Nicolas Deshayes, Bubbles Underfoot 2015
Nicolas Deshayes regularly uses vacuum-forming in the creation of his sculptures, a technique that melts and stamps sheet plastic over hard moulds. “It is a process widely used to mass-produce things like bus seats, coffee cups and fridge interiors, all elements that have an ergonomic relationship to the human body”, he explains. “I make 50% of my work out of various regional industrial estates, using these specialist manufacturing processes; as well as vacum-forming there is also anodizing and aluminium casting". With his sculptures and installations, Deshayes examines the antiseptic connotations of plastic and its applications in the real world. He creates skin-like forms that operate in a transitional state between liquid and solid, seduction and repulsion. What looks real often turns out to be artificial and vice versa, while some works blur the lines so deftly that the distinctions are unclear.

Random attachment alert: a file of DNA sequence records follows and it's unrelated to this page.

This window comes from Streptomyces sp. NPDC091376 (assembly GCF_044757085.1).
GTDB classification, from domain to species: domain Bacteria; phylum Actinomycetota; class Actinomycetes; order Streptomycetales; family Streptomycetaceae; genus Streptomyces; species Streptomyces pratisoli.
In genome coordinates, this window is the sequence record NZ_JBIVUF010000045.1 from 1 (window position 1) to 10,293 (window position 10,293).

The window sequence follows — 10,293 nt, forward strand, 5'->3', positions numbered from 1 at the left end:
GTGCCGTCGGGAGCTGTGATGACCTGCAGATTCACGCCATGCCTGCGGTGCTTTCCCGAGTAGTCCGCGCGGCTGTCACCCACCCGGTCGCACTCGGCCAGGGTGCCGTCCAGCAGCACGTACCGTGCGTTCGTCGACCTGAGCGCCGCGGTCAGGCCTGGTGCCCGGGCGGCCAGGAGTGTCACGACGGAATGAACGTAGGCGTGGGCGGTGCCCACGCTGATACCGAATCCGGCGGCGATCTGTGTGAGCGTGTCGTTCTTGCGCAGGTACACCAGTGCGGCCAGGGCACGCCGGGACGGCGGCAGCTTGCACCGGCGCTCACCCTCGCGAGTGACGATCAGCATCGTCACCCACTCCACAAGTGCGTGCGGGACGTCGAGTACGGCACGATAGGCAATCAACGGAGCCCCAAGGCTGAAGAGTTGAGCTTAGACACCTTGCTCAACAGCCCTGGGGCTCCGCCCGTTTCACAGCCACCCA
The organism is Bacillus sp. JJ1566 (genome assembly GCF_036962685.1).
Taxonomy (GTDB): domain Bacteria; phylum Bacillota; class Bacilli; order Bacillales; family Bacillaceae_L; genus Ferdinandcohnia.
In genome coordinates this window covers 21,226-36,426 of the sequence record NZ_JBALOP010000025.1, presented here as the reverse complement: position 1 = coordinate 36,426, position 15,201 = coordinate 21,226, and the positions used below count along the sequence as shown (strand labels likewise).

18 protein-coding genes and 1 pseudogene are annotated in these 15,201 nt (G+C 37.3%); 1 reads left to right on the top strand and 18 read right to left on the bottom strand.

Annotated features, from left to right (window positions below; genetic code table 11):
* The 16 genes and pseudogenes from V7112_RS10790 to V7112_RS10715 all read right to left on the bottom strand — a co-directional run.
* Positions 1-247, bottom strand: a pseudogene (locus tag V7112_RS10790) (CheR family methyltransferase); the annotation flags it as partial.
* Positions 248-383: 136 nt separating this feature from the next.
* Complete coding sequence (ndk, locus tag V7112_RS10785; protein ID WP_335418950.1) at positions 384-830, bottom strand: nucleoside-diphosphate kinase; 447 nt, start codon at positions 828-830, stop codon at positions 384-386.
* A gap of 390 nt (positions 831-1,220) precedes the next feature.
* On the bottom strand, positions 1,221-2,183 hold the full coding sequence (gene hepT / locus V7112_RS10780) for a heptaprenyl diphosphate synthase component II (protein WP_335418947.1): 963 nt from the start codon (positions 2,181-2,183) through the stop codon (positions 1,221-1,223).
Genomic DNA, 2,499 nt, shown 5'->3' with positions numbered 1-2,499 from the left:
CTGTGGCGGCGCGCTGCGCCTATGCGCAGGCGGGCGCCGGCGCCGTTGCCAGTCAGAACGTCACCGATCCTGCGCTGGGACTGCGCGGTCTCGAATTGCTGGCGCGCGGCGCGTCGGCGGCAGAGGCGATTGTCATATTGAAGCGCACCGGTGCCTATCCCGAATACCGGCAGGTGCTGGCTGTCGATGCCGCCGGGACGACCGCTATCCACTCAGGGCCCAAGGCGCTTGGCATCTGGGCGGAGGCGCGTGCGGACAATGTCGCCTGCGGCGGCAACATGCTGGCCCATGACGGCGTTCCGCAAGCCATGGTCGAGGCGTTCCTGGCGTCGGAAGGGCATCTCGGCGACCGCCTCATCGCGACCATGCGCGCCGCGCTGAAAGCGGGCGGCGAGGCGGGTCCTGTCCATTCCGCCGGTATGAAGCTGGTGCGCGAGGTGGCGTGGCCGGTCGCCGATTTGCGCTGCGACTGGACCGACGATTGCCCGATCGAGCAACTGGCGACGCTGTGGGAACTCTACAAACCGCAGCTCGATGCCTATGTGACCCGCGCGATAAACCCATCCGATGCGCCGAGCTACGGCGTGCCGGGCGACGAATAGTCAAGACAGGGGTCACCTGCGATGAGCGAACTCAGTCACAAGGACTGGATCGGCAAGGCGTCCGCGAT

Deshayes’ first edition for Counter started with a trip to the fishmonger at Newlyn Fish Market, whilst on his residency at Tate St Ives. He bought a number of octopi which he cast into coloured foam and then vacuum-formed to create rectangular wall-based sculptures. Arranged in combinations of two, they ooze and stretch out of the surface of the plastic (think David Cronenberg’s Videodrome) acting as visceral musings on the industrial versus the bodily. Each work comes ready to hang in one of the artist's trade mark powder coated frames.
Medium: Vacuum-formed plastic, polyurethane foam, powdercoated aluminium
Size: 74 x 50 x 7 cm (29 x 19.5 x 3 in)
Edition of 30 unique works
Signed, numbered and dated on reverse
The very last few works are available at Counter Editions